What it also makes you ponder is, what's in a name? The Master's name, obviousy as I just said, is a metaphor for his superiority complex and his need to see everyone subserviant to him. The Doctor, is not only a title so common that it is an effective disguise for what his unknown name is, it also represents knowledge. A Doctor is someone who goes through years and years of schooling and is therefore seen as being highly inteligent, someone wise, like the Doctor. But what about a normal person? What about us? Does a name mean the same thing to a "normal human" as it does to two fictional Time Lords?
From a logical, literal sense, the answer is no. A name is just something used to identify you, like a number but nicer. However, from a non-literal, more philisophical sense, a name is much more just a number. Humans, in general, give a lot of thought to names, just look at parents and their newborns. My aunt Terri was supposed to be named something different, but when she arrived, my grandmother took one look at her and said she didn't "look like" the name. There was something about her, something everyone could see, that made it impossible for them to name her that. After about a week being nameless, they finally decided that she was, in fact, a "Theresa" and the rest was history.
If a name really does mean nothing, why did that happen? How is it possible that a person can be a "Jenny" versus a "Sarah" or a "Gary" versus a "David"? Is there really a difference? How important is it?
I suppose it depends on the person. Someone told me once (can't remember who) that names aren't important. They said you could know a person without knowing their name as long as you focus on "the inside", which is all very nice and poetic, but it must get a little confusing having to refer to everyone you meet as "that person with a shy personality" or something. I generally think that as long as you know the person's first name, you're fine. I have plenty of friends, for instance, whose full names I don't know, I've never bothered to ask. Last names have never been important to me, just the first name.
To my mother, aparently, I am again, wrong. I was invited to a part recently at my friend from "While the Light's Were Out" house. I didn't know his last name, so when we tried to find his phone number we couldn't. While searching, my mom remarked "I can't beleive you don't really know him" to which I responded with "Of course I know him, it's Jordan, he was in the play with me, he's a friend," but I didn't know his last name. To my mother, you don't really know a person till you know their full name, like their entire name is their true identity and their first name only scratches the surface. To me, your full name's just your family name, it doesn't say anything about you, just about your family. You don't need to know a person's family to know them, just need to know them.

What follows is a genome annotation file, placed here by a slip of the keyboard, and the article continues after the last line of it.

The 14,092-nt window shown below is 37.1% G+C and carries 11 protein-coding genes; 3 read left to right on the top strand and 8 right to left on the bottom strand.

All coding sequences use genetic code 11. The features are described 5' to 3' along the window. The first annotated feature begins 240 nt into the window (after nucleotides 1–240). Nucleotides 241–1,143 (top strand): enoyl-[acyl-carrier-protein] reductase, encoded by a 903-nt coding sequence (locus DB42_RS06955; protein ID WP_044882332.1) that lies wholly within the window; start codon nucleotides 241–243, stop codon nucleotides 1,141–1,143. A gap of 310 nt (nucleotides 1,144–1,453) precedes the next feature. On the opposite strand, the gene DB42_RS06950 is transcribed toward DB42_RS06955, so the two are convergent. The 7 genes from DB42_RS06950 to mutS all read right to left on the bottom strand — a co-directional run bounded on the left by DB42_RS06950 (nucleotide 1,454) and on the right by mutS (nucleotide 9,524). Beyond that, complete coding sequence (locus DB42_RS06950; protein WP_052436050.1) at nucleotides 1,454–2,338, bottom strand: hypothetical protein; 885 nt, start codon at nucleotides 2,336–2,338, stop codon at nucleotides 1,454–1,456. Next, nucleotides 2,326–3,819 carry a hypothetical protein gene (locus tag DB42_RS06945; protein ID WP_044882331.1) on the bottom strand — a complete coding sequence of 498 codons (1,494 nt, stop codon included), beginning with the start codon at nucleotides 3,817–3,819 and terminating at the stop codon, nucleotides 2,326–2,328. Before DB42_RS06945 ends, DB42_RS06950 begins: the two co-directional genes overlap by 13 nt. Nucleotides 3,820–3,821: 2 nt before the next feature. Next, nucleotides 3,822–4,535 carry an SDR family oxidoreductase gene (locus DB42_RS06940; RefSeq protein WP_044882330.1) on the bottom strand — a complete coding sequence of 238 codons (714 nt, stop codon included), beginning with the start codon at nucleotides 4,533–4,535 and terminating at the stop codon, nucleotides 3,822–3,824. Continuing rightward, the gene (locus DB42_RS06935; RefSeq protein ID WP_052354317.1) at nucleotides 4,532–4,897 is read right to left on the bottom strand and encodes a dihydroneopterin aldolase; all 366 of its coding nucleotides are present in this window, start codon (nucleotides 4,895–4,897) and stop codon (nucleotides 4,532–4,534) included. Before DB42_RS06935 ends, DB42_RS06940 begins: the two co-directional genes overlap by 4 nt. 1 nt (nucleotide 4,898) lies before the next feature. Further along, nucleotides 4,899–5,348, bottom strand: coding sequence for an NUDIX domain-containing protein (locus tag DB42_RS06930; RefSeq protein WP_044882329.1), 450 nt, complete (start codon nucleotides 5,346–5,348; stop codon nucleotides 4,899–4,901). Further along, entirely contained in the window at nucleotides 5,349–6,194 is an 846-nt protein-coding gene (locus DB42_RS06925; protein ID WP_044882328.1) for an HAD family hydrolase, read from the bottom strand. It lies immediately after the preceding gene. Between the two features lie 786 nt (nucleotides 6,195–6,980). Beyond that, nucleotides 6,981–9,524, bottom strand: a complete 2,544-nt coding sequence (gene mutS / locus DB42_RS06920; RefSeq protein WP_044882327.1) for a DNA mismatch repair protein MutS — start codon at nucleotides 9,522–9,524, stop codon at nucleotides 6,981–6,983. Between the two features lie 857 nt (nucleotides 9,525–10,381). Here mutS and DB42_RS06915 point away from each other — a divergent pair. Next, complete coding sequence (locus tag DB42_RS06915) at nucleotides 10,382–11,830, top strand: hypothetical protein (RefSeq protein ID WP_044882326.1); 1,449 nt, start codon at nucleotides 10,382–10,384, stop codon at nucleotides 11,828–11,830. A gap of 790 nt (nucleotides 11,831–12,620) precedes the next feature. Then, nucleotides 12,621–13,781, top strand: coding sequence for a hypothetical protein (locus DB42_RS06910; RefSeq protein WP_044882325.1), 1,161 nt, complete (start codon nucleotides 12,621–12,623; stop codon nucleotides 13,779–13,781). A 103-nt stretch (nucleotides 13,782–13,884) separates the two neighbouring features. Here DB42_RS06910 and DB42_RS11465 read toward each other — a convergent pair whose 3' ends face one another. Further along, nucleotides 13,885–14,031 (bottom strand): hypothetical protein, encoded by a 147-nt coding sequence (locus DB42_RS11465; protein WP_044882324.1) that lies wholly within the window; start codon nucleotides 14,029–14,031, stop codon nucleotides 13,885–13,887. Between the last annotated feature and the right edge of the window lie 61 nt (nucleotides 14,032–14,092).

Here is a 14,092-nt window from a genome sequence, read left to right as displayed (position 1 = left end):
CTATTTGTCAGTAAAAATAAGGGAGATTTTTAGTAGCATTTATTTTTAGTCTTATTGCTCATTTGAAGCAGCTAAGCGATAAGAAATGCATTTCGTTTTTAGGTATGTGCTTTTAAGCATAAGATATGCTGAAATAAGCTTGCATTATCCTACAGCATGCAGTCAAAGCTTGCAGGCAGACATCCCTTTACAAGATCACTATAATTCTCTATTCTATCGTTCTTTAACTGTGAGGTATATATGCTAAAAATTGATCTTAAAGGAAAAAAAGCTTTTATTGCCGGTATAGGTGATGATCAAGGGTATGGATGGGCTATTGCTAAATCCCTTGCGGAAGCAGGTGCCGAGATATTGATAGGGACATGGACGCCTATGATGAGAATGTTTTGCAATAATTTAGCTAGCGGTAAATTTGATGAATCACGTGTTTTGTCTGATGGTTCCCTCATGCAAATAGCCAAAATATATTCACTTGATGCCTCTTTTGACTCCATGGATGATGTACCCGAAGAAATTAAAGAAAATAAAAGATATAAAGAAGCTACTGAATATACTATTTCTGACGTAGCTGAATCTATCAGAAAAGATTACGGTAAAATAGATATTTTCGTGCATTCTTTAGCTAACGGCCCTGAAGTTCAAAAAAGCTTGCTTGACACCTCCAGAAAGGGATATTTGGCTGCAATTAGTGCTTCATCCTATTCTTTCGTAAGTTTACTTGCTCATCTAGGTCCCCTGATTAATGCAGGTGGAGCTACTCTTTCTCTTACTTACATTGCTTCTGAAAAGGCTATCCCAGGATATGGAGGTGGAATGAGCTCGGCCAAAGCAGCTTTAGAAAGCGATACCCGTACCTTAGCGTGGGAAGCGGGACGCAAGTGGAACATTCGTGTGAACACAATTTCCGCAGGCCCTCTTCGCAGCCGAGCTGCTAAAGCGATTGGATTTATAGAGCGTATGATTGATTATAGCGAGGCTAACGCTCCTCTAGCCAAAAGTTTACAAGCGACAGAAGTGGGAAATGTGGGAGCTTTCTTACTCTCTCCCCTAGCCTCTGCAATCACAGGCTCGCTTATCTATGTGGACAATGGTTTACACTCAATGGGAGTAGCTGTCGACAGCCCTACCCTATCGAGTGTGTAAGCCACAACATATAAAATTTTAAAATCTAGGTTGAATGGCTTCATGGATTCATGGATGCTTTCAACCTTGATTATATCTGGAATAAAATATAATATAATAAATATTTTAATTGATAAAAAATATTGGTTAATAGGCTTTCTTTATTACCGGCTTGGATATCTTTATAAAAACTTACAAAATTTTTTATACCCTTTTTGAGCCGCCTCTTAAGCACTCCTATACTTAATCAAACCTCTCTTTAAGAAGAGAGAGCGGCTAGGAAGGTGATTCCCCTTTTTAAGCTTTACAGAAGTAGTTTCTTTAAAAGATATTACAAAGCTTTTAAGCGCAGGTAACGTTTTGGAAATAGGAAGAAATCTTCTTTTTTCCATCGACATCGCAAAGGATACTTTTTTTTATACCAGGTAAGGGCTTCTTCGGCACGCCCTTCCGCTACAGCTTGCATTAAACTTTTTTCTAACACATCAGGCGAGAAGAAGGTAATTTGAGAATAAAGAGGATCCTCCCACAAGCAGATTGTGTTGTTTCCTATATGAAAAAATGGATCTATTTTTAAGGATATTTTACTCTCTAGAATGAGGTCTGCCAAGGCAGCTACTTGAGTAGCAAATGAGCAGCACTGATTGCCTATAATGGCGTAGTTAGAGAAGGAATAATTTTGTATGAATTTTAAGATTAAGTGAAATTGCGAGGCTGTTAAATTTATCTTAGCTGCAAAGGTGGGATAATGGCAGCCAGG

Though thinking about it now, a person's family is a part of them, it's their backstory. Knowing where a person came from is a big part of knowing a person, and I suppose just knowing their first name isn't really enough when looking at it that way. Wether or not you're a Jordan, a Terri, a Master, a Doctor or a Nelly doesn't really matter if you don't know their origins. It's why the Doctor doesn't tell anyone the rest of his name, it reveals too much about him.
A last name is just a family, a first name is just a person. It's the full name, I suppose, that really lets you know someone. The Master, on the surface, is a man with an intense need to feel superior and make everyone else feel subserviant, but underneath all that, someonewhere in the depths of his origins, there may be more to him. There couldn't be something else there that, from a different part of him, is different, like a last name we just haven't seen yet. You don't really know a person till you know their full name.
Which of course, answers the question. What's in a name? A lot.
I can't beleive the Master's back. I loved the guy that played him last night, John Simm was brilliant. Can't wait for more. Right now though, I have to go find Jordan's last name. And then I think I'll go to a party.